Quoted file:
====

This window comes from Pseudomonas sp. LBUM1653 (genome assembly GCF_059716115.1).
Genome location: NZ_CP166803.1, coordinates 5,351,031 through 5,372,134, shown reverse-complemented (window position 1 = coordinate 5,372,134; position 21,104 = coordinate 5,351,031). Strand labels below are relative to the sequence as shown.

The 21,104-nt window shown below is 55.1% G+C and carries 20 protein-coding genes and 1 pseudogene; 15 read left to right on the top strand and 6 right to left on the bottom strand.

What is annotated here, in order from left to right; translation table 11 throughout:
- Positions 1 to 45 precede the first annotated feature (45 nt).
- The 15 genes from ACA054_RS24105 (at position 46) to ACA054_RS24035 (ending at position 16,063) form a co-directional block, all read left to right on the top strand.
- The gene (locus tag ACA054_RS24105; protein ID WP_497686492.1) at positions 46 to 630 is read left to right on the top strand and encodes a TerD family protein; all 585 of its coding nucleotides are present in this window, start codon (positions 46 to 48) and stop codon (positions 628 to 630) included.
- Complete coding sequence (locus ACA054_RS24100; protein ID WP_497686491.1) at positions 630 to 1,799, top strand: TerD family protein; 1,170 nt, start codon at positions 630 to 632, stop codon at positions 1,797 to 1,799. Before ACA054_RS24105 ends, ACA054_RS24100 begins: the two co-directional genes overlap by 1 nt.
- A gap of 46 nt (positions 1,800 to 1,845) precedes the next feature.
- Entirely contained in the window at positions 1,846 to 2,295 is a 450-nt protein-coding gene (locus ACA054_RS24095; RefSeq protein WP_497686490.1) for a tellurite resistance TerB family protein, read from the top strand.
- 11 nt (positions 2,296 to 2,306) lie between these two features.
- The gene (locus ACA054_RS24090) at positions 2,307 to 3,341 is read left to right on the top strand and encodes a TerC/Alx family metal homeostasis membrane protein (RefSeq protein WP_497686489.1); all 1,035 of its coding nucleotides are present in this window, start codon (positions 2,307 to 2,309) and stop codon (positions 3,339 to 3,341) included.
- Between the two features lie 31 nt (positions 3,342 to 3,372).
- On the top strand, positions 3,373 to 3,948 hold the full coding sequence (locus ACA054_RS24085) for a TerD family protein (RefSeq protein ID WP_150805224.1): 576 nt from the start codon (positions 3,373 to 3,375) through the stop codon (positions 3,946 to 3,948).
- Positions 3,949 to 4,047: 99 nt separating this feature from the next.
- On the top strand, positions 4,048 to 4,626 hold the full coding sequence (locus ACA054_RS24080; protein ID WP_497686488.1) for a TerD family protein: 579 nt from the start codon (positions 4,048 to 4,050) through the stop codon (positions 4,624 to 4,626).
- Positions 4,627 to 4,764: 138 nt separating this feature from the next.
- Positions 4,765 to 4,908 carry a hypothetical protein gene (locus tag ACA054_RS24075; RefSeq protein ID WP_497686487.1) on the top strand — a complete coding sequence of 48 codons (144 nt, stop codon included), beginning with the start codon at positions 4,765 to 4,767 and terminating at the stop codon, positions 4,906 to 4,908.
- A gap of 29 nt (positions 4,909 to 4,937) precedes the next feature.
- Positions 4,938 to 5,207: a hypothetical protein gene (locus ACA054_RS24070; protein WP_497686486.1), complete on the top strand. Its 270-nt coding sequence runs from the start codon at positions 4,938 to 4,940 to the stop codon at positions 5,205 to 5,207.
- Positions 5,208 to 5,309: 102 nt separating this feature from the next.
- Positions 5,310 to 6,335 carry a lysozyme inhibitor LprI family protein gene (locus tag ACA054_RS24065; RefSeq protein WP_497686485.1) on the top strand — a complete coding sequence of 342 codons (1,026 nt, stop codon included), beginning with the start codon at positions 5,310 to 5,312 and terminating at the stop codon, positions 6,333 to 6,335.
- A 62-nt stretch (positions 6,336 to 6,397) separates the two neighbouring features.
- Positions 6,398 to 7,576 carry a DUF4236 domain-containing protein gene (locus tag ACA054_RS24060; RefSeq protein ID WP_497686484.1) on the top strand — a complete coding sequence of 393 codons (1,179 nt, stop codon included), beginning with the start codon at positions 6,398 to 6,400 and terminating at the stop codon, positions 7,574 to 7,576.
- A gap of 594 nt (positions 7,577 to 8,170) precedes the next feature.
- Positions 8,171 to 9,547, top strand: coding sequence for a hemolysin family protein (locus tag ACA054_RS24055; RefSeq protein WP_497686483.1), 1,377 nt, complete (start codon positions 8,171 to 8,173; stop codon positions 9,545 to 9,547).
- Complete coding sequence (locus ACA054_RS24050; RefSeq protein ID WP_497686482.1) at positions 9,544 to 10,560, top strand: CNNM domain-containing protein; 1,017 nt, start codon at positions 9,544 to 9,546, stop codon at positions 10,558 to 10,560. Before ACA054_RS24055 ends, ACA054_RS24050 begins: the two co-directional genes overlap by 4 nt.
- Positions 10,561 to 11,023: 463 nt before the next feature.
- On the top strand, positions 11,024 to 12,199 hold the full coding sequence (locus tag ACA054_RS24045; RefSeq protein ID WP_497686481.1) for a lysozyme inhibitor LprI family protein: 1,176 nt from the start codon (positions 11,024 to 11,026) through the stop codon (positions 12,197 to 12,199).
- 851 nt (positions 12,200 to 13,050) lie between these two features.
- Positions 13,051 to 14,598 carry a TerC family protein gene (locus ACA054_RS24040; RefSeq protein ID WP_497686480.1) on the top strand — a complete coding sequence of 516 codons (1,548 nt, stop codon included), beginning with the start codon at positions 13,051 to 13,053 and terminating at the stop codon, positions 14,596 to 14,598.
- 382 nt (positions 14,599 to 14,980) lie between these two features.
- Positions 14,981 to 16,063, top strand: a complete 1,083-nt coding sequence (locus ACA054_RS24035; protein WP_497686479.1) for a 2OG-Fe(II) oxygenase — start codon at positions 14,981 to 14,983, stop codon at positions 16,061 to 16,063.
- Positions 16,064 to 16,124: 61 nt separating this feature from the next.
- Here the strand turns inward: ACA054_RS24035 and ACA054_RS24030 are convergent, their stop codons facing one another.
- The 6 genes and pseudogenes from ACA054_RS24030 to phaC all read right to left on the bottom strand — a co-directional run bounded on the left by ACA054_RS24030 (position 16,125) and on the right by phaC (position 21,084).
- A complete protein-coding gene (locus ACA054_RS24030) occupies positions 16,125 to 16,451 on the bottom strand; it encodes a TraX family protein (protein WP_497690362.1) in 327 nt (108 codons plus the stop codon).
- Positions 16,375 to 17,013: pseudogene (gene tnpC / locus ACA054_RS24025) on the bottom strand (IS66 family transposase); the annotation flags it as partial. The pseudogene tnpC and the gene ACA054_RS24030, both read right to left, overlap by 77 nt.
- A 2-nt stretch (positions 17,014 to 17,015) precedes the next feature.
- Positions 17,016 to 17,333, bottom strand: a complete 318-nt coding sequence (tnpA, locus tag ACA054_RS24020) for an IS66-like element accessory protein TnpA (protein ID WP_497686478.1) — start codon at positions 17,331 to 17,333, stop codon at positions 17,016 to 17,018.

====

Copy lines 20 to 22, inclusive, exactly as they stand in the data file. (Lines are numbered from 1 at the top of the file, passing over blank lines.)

- Positions 4,938 to 5,207: a hypothetical protein gene (locus ACA054_RS24070; protein WP_497686486.1), complete on the top strand. Its 270-nt coding sequence runs from the start codon at positions 4,938 to 4,940 to the stop codon at positions 5,205 to 5,207.
- Positions 5,208 to 5,309: 102 nt separating this feature from the next.
- Positions 5,310 to 6,335 carry a lysozyme inhibitor LprI family protein gene (locus tag ACA054_RS24065; RefSeq protein WP_497686485.1) on the top strand — a complete coding sequence of 342 codons (1,026 nt, stop codon included), beginning with the start codon at positions 5,310 to 5,312 and terminating at the stop codon, positions 6,333 to 6,335.